So is this a mistake of some kind? Should the ability be usable on anyone who dies in the inquisitor's presence? Or is the entire 8th level ability basically useless?
Speaking of inquisitions... can anyone give an example what those do? Are they worth giving up the domain powers? (Frankly, I'd like to know if either Caydan or Serenrae have inquisition that are better than Caydan's travel domain)
They give you domain-like granted powers, and are basically like inquisitor-only domains. They don't have spells attached, since they're for inquisitors, so they're not meant for other domain-using classes.
Minor spellblights include:*Caster blank: You have trouble targeting the same creature more than once with magic.
*Caster croak: You can only talk at all if you use a swift action to force your throat open, and your verbal spells have a failure chance.
*Confounded casting: You get your spells mixed up. When you cast, make a concentration check; if you fail, pick a different spell.
*Disassociation: You can't target yourself with spells.
*Ebon eyes: Your ability to see light and dark is reversed; lit areas seem dark, and dark areas seem lit.
*Eldritch ague: You're sickened until the blight is gone. Also, you shake uncontrollably when you cast.
*Hemoculysis: You bleed from the eyes when you cast.
*Lassitude: You take nonlethal damage when you cast a spell.
*Ritualistic Obsession: You need both hands free to cast and your spells take longer to cast.
*Spell addiction: You get bonuses for the round after you cast spells, but you're sickened if you don't cast.
What GENRES or kind of spells do we see alot more of on the Magus list, compared to Playtest?
Lots of new touch spells, a few ranged touch attack spells. They get a fair bit of buff magic now, and some terrain control stuff. They also have more shapeshifting magic than I recall from the playtest.
Edgar Lamoureux wrote:
I kind of guessed that mindchemists would augment mental abilities. Also, what does the preservationist lose/gain?
Preservationists are pokemon masters. They get summon nature's ally as a formula, and when they prepare an extract of SNA, they actually bottle up a teeny-tiny version of the creature. When they pop the bottle, the creature grows to normal size. "Bulette, I choose you!" They give up poison use, poison resistance, poison immunity, persistent mutagen, and their 18th-level discovery. In return, they get summon nature's ally I, II, IV, V, VII, and IX as formulae.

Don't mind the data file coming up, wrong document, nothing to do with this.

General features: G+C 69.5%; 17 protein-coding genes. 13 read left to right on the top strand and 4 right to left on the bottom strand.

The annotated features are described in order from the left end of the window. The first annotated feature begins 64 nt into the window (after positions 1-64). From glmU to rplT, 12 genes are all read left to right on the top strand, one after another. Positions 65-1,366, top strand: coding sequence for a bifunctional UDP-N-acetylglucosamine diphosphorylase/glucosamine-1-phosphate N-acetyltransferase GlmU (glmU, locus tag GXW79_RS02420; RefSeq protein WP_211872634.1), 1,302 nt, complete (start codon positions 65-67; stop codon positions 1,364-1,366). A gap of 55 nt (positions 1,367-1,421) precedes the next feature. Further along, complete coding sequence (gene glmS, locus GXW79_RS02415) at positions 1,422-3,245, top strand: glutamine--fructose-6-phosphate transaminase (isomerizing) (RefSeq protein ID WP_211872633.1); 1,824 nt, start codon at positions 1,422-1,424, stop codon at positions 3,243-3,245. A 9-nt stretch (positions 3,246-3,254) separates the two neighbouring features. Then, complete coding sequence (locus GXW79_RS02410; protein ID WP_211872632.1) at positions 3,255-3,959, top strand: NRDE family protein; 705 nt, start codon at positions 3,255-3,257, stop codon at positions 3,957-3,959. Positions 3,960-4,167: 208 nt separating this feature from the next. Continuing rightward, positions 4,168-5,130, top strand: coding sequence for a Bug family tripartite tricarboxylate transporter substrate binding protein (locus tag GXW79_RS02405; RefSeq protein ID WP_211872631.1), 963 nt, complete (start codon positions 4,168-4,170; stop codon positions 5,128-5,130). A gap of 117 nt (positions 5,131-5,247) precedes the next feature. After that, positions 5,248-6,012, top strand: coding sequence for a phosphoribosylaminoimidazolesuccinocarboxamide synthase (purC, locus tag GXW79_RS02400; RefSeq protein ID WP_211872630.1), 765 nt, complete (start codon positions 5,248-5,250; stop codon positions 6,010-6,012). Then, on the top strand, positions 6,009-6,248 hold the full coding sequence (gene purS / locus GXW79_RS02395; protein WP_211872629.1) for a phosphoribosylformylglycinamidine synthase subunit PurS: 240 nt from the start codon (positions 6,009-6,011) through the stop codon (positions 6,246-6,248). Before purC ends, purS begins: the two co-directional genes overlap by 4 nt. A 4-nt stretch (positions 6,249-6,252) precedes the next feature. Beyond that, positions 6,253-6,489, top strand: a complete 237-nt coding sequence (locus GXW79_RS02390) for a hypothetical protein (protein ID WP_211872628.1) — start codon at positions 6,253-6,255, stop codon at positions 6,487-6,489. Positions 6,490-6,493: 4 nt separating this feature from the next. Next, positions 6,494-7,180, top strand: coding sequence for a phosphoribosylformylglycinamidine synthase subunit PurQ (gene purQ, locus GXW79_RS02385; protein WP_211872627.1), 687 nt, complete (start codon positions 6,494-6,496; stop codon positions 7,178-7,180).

Edgar Lamoureux wrote:
Did any of the new Alchemist Archetypes replace mutagen?
Mindchemists get cognatogens instead of mutagens. (Cognatogens are basically mutagens that boost mental stats and decrease physical ones.) Preservationists give up higher-level mutagen stuff.
*shrug* For my game, I would just rule that if you used pool spell to do it, you didn't prepare it the right way and couldn't do this. Thanks for the info, though; I didn't remember this at all.
j b 200 wrote:
Can you give a quick rundown of the new Summoner Archetypes and new Eidolon base-forms/evolutions plz. I am super excited, can't wait to get my hands on this book.
The only new base form is Aquatic, which gives you a fishy-type eidolon, but they have a new thing called "models," which are packages your GM can use to simplify eidolon creation (or can restrict you to if he doesn't feel like juggling math). There are new evolutions for hooves, low-light vision, keen scent, a scary aura, an extra head, being like an undead, learning magic, seeing in total darkness (like a devil), sensing life, not breathing, and teleporting around.
Broodmasters summon multiple smaller eidolons instead of one big one. Evolutionists can shift around their eidolon's evolutions as a class ability, and can even change their base form. Master summoner gets a weaker eidolon in exchange for making his summoned monsters buffer. Synthesist summons his eidolon as a living power armor suit, basically engulfing him and wearing it; this one is my favorite. =3
Umbral Reaver wrote: